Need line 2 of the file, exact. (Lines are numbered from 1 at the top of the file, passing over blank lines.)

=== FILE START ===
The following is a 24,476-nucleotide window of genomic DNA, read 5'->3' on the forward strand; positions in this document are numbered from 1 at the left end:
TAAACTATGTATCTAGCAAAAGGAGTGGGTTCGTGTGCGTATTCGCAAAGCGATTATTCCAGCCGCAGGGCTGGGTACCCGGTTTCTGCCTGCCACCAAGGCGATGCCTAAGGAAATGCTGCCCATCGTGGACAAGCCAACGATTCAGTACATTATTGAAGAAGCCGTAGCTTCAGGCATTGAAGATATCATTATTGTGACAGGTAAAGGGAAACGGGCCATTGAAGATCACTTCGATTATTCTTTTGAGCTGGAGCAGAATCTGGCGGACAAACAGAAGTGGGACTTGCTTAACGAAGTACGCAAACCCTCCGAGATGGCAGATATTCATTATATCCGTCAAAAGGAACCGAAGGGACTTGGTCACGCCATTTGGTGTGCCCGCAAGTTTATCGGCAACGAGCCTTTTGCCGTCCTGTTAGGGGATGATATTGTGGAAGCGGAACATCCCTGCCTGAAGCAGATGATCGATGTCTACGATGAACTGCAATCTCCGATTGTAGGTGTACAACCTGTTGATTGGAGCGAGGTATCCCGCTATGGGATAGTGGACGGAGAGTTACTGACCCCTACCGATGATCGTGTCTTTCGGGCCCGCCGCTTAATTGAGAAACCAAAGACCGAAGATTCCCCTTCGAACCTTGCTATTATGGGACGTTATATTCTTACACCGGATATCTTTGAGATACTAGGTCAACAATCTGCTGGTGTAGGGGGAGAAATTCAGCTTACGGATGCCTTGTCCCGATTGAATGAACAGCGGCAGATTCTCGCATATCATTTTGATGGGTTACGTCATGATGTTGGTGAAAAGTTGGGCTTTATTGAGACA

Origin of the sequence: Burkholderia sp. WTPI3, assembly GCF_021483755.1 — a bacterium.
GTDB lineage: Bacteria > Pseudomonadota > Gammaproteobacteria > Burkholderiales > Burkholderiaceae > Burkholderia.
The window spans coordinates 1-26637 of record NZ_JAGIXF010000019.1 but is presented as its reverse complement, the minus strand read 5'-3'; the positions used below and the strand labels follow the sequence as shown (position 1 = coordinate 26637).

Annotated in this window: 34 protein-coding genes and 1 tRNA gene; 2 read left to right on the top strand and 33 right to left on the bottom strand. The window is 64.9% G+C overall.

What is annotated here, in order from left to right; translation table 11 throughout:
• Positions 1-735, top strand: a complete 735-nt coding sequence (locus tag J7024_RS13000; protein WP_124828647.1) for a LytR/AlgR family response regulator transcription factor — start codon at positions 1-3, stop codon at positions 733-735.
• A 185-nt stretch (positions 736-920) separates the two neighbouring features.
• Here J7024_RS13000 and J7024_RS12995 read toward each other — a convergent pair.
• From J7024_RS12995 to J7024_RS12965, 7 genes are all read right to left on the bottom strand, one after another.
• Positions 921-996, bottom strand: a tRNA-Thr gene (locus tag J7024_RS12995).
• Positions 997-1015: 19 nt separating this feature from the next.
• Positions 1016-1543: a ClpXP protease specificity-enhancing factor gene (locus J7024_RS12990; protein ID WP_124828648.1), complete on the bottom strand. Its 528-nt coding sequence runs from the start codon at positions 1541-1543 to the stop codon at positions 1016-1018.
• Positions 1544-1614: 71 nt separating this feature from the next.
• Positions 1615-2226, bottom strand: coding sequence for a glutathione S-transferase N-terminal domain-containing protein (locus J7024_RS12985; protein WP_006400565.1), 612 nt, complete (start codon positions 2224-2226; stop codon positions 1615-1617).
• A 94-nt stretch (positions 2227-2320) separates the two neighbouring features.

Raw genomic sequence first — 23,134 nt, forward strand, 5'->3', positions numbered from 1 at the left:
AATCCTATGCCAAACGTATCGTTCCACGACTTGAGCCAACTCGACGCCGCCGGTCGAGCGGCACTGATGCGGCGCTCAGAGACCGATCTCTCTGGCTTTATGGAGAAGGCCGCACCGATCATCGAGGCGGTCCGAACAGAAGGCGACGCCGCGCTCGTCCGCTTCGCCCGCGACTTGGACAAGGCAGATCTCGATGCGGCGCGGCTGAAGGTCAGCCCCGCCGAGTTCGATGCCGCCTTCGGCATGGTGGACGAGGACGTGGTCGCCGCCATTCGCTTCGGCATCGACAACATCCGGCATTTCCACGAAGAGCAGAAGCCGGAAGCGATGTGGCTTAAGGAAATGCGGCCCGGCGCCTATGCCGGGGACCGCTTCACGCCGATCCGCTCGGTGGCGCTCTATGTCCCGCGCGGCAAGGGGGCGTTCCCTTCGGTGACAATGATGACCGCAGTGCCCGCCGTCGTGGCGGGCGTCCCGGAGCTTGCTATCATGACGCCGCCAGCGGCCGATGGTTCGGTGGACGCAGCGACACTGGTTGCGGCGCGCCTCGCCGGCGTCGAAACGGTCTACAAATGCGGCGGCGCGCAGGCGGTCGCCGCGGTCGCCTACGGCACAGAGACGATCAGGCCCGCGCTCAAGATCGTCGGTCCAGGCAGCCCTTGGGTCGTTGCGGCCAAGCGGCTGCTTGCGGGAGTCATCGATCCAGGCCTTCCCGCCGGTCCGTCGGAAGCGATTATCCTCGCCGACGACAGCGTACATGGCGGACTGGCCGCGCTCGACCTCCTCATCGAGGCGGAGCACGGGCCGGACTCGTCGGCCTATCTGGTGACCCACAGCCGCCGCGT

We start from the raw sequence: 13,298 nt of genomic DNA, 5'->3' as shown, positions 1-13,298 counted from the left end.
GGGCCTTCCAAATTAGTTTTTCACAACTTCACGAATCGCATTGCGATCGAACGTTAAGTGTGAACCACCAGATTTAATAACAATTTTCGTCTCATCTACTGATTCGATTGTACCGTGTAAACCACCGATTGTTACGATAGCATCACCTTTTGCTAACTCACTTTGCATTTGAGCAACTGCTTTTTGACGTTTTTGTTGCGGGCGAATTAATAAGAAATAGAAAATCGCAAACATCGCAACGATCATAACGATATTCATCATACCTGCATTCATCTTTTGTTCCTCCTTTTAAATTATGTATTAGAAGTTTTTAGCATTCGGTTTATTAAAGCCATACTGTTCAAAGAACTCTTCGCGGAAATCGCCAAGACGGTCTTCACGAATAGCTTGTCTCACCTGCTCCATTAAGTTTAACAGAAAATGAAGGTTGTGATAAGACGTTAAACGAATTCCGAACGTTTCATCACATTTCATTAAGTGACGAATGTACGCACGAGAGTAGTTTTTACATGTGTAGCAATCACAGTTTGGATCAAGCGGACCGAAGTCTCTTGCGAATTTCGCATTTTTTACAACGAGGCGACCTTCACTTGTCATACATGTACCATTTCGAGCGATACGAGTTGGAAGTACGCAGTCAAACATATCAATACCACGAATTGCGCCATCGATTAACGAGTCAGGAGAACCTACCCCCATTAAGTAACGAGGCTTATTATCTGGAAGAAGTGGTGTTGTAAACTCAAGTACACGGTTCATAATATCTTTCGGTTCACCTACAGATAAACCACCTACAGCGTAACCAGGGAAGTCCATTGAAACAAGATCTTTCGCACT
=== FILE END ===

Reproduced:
TAAACTATGTATCTAGCAAAAGGAGTGGGTTCGTGTGCGTATTCGCAAAGCGATTATTCCAGCCGCAGGGCTGGGTACCCGGTTTCTGCCTGCCACCAAGGCGATGCCTAAGGAAATGCTGCCCATCGTGGACAAGCCAACGATTCAGTACATTATTGAAGAAGCCGTAGCTTCAGGCATTGAAGATATCATTATTGTGACAGGTAAAGGGAAACGGGCCATTGAAGATCACTTCGATTATTCTTTTGAGCTGGAGCAGAATCTGGCGGACAAACAGAAGTGGGACTTGCTTAACGAAGTACGCAAACCCTCCGAGATGGCAGATATTCATTATATCCGTCAAAAGGAACCGAAGGGACTTGGTCACGCCATTTGGTGTGCCCGCAAGTTTATCGGCAACGAGCCTTTTGCCGTCCTGTTAGGGGATGATATTGTGGAAGCGGAACATCCCTGCCTGAAGCAGATGATCGATGTCTACGATGAACTGCAATCTCCGATTGTAGGTGTACAACCTGTTGATTGGAGCGAGGTATCCCGCTATGGGATAGTGGACGGAGAGTTACTGACCCCTACCGATGATCGTGTCTTTCGGGCCCGCCGCTTAATTGAGAAACCAAAGACCGAAGATTCCCCTTCGAACCTTGCTATTATGGGACGTTATATTCTTACACCGGATATCTTTGAGATACTAGGTCAACAATCTGCTGGTGTAGGGGGAGAAATTCAGCTTACGGATGCCTTGTCCCGATTGAATGAACAGCGGCAGATTCTCGCATATCATTTTGATGGGTTACGTCATGATGTTGGTGAAAAGTTGGGCTTTATTGAGACA